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Thread: I have seen the future...

  1. #1
    Whacker Knot WØTKX's Avatar
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    I have seen the future...

    And it is in the United States

    My own form of American nationalism, intensified both by living outside the country and by travels within it, arises from love of the American idea: inclusion, expansiveness, opportunity, mobility, the open-ended struggle to make the nation a better version of itself. After living in Japan during its amaze-the-world era of the 1980s, I wrote a book arguing that the proper U.S. response was not to try to be more like Japan but instead to be “more like us”—which was the book’s title. (Its subtitle was Making America Great Again. Sigh.)

    America is becoming more like itself again. More Americans are trying to make it so, in more places, than most Americans are aware. Even as the country is becoming worse in obvious ways—angrier, more divided, less able to do the basic business of governing itself—it is becoming distinctly better on a range of other indicators that are harder to perceive. The pattern these efforts create also remains hidden. Americans don’t realize how fast the country is moving toward becoming a better version of itself.

    ...


    In what underpublicized ways is America moving forward locally and regionally, while we read only about chaos and discord nationally? To summarize a few:Civic governance. Even as national politics induces distrust and despair, most polls show rising faith in local governance. For instance, surveys typically find that only a quarter of Americans trust the national government to “do the right thing,” but Gallup polls in 2014 and 2016 found that more than 70 percent trusted their local government to do so. Part of this could be explained by people self-selecting into more-homogeneous communities. But in our experience it was true even in cities with significant racial and economic diversity, from Greenville to Fresno, Los Angeles, and San Bernardino. Mayors serve multiterm stints, launch long-range projects, realize that they’ll encounter in daily life their neighbors who pay the city’s taxes and rely on its services. I could spend the rest of this article describing initiatives that tech companies are launching and refining to improve the quality, responsiveness, and accountability of city services.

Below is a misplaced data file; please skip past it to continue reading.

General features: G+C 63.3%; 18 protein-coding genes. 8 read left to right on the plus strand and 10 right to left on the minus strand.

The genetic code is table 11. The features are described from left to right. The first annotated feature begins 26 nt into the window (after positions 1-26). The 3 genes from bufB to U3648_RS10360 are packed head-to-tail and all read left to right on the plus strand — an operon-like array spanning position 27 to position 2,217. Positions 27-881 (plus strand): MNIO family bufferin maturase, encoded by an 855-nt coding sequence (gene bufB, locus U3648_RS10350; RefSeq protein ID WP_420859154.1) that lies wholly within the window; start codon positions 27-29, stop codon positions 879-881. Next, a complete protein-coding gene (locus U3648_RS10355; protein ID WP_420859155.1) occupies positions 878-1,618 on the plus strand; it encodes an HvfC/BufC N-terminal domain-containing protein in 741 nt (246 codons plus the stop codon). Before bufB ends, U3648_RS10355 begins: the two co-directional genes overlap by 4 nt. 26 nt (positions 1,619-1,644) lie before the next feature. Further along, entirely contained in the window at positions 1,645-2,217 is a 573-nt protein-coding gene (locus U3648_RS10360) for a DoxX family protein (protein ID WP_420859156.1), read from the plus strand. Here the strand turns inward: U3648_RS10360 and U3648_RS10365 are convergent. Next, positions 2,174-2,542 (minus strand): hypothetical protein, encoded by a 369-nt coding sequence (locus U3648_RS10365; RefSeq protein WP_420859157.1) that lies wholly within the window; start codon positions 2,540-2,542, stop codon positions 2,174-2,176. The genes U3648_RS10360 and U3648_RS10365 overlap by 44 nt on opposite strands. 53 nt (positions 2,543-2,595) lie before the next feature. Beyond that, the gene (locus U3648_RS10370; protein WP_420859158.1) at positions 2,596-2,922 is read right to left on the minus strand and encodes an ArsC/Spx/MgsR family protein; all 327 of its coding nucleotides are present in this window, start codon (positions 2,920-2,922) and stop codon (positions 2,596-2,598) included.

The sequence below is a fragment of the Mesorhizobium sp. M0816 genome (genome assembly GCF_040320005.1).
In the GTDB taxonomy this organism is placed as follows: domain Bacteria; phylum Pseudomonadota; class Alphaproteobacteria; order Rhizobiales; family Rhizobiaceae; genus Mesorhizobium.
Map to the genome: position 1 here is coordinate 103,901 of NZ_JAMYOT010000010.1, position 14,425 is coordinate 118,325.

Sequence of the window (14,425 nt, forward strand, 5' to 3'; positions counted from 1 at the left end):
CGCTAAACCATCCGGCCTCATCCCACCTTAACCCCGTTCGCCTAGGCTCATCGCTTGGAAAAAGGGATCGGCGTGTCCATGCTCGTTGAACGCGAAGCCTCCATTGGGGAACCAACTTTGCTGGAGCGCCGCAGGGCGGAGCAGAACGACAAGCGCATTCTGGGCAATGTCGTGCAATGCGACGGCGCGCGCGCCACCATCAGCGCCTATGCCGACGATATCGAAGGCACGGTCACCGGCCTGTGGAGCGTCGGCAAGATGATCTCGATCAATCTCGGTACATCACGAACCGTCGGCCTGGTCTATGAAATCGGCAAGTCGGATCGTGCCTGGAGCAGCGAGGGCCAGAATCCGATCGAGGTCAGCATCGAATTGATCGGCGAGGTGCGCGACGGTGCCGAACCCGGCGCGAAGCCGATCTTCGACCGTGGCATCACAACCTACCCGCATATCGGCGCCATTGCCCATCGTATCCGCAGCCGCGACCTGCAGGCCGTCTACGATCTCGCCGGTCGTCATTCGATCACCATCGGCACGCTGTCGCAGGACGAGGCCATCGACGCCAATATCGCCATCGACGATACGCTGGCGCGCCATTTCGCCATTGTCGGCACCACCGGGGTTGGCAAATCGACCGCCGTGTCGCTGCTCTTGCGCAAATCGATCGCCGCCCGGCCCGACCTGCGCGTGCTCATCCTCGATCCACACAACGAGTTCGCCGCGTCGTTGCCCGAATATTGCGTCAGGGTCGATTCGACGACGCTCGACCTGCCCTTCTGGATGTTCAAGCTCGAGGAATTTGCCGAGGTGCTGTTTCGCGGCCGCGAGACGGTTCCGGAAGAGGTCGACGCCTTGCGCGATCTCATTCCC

...

    Even as arguments about tax cuts or increases have degenerated into religious war at the national level, we saw them discussed in what you could call reasonable terms locally. Dodge City, in western Kansas, is very conservative in national politics. But everyone we met there stressed the importance of its “Why Not Dodge?” sales-tax increase, which citizens had approved in the late 1990s in a referendum. The proceeds had paid for parks, public swimming pools, and other facilities. In the same 2014 election in which West Virginia voters removed the very last Democrat from the state’s congressional delegation, the taxpayers of the capital city, Charleston, voted for a levy to sustain their public libraries. Even as the local and national economy collapsed in 2009, the mayor of Columbus, Ohio, urged his citizens to approve a tax increase rather than curtail city services and lay off employees, and they agreed.